I first saw this book at a digital library last year and it seemed interesting. Recently, a friend of mine who is studying genetic counseling, recommended it and that bumped it up the queue.
I knew very little of the premise before starting the book. I love that the author used a two-fold approach, writing the biographies of both Henrietta Lacks and her cells. It seems that the cells would easily be the star of the book but the Lacks family is incredibly interesting in their own right.
The book begins with the author describing her facsination with the HeLa cells. The cells were ubiquitous in science but very little was known about their donor. So little was known that many believed her name was Helen Lane, not Henrietta Lacks. The author used this as inspiration to learn more.
What follows is a history of the HeLa cells and the Lacks family. The story walks the line between sad and infuriating on both ends of the spectrum. I liked that Rebecca Skloot made herself a character in the story. She seemed honest and sincere while avoiding a revisionist history.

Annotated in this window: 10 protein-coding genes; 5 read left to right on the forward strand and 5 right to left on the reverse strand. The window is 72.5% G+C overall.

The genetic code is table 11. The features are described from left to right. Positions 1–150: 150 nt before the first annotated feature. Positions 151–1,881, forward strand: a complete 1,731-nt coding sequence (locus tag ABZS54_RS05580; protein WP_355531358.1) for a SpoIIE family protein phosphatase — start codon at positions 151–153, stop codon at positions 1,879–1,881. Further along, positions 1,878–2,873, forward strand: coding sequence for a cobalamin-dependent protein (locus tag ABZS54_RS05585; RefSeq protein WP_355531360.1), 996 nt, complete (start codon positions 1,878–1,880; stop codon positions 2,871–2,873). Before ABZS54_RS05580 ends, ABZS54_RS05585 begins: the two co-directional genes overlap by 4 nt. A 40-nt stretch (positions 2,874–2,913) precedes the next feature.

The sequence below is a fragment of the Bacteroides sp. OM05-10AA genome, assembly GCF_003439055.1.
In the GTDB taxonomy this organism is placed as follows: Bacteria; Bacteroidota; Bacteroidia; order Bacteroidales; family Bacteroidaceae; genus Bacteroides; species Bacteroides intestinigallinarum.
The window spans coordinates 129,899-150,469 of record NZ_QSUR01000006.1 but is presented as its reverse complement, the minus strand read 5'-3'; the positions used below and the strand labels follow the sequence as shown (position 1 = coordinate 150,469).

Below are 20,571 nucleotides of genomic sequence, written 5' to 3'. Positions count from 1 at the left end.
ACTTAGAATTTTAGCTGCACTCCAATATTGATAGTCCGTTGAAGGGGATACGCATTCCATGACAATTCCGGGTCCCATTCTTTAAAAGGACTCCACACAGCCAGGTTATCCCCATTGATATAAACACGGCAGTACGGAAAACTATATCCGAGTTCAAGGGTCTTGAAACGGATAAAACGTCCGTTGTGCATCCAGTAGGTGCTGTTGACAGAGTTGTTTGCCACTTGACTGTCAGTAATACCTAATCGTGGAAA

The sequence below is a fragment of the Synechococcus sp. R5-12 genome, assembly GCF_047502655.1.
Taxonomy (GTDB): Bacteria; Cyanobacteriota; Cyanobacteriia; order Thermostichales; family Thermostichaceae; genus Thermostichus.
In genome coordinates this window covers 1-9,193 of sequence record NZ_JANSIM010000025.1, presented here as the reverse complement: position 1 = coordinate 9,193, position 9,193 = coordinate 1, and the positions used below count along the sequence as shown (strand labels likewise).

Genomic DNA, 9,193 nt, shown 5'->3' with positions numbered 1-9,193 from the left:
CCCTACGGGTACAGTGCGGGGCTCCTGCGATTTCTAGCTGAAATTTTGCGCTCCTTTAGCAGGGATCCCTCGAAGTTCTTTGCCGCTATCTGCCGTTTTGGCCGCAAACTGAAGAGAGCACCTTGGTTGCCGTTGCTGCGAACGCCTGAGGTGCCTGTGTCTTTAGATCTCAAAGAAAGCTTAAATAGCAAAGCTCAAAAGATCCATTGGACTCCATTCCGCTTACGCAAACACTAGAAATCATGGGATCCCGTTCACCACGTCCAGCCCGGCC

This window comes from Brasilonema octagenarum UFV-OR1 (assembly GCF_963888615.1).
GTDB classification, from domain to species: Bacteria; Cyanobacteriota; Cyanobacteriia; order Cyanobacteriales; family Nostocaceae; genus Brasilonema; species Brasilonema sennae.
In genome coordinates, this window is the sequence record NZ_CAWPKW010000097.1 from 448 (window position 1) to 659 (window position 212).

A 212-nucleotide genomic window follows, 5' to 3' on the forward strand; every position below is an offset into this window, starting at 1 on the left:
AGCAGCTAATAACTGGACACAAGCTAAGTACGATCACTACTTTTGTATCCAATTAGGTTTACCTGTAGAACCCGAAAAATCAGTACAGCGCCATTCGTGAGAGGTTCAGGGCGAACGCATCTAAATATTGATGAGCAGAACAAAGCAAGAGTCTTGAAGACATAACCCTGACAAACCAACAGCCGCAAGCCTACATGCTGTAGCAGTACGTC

I only gave this three stars but it could have been four. My rating was due to my frustration with the Lacks family which occupied the latter end of the book. I found the history of the cells and the legal ramifications therein to be thought provoking. I wanted to (and did) talk about the book and the moral/ethical issues surrounding donor tissue. I love that the book made me want to discuss it but I couldn’t stand the Lacks family. I wanted to understand them but could not. I have little to no pity for most of them in spite of their ordeal. It seemed, to me, that book wanted to portray the Lacks as victims and I disagree. As a result, I gave the book three stars.